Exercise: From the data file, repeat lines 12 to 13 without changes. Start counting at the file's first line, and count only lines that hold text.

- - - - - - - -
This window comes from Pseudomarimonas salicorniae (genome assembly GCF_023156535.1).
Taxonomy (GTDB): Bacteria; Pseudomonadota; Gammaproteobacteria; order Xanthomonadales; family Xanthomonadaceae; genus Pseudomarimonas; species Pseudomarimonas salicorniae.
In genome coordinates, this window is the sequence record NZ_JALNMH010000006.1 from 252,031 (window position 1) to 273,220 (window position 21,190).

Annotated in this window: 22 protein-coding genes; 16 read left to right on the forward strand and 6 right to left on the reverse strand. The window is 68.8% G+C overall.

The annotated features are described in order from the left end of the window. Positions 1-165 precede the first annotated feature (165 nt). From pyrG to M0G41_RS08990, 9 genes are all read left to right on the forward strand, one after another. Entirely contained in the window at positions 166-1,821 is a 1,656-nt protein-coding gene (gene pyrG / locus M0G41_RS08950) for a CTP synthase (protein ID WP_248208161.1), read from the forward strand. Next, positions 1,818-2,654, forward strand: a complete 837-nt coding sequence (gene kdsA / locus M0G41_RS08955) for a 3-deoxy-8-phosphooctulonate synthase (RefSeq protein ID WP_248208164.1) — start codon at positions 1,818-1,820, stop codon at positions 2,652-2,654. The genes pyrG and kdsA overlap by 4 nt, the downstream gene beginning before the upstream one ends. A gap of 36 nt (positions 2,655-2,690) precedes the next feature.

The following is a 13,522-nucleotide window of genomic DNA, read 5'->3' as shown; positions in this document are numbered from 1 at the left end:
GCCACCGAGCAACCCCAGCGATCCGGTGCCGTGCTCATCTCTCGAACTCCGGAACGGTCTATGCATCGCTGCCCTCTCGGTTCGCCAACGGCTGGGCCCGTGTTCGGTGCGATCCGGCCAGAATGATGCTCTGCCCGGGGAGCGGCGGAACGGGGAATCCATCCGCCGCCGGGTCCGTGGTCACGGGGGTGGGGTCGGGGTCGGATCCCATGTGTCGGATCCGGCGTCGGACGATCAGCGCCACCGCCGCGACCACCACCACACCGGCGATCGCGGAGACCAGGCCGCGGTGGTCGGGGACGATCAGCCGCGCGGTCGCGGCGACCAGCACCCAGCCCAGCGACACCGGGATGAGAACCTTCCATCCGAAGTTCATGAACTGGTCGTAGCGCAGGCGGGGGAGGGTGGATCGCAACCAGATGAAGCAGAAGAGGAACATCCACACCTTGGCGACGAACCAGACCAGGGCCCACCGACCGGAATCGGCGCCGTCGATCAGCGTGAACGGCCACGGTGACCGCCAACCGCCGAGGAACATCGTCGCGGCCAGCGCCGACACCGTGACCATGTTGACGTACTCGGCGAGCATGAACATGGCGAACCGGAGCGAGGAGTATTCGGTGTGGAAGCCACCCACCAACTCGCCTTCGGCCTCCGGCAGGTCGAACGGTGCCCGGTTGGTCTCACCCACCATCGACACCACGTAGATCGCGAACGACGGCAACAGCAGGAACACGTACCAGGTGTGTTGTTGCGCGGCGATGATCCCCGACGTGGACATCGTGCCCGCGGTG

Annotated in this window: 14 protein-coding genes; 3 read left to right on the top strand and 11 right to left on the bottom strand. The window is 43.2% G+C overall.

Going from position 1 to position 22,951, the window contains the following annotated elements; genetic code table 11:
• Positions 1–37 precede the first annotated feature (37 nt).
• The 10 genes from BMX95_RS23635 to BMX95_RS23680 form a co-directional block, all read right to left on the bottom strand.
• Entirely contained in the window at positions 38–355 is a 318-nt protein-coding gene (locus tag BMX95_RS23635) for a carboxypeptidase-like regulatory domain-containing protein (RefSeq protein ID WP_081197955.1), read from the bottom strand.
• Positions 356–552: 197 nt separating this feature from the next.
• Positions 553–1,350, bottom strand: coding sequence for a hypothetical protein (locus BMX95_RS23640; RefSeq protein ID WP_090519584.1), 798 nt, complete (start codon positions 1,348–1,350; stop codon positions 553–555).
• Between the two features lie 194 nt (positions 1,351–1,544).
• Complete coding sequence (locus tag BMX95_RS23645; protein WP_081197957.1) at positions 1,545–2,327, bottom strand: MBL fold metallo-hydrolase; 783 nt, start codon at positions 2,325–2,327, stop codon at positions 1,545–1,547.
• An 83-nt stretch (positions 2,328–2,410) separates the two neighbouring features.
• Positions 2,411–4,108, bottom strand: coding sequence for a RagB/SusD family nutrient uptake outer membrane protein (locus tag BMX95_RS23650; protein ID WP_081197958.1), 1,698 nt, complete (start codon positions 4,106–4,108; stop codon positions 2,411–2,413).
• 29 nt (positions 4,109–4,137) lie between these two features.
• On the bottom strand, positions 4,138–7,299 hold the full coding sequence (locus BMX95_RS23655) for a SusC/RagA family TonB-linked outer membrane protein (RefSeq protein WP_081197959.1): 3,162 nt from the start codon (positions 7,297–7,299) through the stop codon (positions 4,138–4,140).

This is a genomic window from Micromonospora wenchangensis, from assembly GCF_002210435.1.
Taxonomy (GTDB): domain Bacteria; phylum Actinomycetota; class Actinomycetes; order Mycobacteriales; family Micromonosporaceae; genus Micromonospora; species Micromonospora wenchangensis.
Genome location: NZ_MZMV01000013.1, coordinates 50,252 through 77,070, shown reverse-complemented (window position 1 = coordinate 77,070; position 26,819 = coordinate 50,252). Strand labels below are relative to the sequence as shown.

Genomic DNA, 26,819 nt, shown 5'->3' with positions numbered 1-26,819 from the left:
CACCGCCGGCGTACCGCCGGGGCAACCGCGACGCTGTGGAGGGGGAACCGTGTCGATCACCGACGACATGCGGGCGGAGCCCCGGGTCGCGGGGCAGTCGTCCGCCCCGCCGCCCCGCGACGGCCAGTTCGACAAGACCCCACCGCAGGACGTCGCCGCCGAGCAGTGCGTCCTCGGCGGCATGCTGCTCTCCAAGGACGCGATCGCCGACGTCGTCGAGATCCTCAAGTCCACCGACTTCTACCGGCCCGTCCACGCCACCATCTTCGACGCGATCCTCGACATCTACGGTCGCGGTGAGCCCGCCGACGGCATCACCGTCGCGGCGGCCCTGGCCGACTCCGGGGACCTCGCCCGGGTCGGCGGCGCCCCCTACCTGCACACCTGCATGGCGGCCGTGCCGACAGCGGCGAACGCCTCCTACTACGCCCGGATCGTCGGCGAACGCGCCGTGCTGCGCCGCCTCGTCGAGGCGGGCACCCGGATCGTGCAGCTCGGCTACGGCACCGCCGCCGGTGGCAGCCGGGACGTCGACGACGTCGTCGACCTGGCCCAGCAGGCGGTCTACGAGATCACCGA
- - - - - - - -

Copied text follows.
• Entirely contained in the window at positions 38–355 is a 318-nt protein-coding gene (locus tag BMX95_RS23635) for a carboxypeptidase-like regulatory domain-containing protein (RefSeq protein ID WP_081197955.1), read from the bottom strand.
• Positions 356–552: 197 nt separating this feature from the next.